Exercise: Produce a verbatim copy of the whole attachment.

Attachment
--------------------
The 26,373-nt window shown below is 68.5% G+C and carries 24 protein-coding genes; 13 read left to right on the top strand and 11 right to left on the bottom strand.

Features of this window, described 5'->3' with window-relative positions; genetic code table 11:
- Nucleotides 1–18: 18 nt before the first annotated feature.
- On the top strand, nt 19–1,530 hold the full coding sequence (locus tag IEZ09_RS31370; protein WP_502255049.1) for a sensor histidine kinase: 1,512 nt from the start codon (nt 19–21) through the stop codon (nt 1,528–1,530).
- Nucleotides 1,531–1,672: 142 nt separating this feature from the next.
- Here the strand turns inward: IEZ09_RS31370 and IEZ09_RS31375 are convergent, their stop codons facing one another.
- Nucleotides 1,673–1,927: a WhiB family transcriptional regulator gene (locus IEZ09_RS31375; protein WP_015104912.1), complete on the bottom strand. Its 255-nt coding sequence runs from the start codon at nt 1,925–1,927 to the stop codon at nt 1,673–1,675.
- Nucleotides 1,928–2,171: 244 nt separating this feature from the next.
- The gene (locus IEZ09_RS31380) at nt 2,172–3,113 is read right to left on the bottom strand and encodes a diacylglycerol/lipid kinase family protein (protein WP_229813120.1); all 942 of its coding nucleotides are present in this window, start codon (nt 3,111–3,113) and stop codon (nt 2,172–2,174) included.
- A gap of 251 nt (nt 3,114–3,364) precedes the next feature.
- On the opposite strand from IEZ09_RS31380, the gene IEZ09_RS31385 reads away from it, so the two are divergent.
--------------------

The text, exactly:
The 26,373-nt window shown below is 68.5% G+C and carries 24 protein-coding genes; 13 read left to right on the top strand and 11 right to left on the bottom strand.

Features of this window, described 5'->3' with window-relative positions; genetic code table 11:
- Nucleotides 1–18: 18 nt before the first annotated feature.
- On the top strand, nt 19–1,530 hold the full coding sequence (locus tag IEZ09_RS31370; protein WP_502255049.1) for a sensor histidine kinase: 1,512 nt from the start codon (nt 19–21) through the stop codon (nt 1,528–1,530).
- Nucleotides 1,531–1,672: 142 nt separating this feature from the next.
- Here the strand turns inward: IEZ09_RS31370 and IEZ09_RS31375 are convergent, their stop codons facing one another.
- Nucleotides 1,673–1,927: a WhiB family transcriptional regulator gene (locus IEZ09_RS31375; protein WP_015104912.1), complete on the bottom strand. Its 255-nt coding sequence runs from the start codon at nt 1,925–1,927 to the stop codon at nt 1,673–1,675.
- Nucleotides 1,928–2,171: 244 nt separating this feature from the next.
- The gene (locus IEZ09_RS31380) at nt 2,172–3,113 is read right to left on the bottom strand and encodes a diacylglycerol/lipid kinase family protein (protein WP_229813120.1); all 942 of its coding nucleotides are present in this window, start codon (nt 3,111–3,113) and stop codon (nt 2,172–2,174) included.
- A gap of 251 nt (nt 3,114–3,364) precedes the next feature.
- On the opposite strand from IEZ09_RS31380, the gene IEZ09_RS31385 reads away from it, so the two are divergent.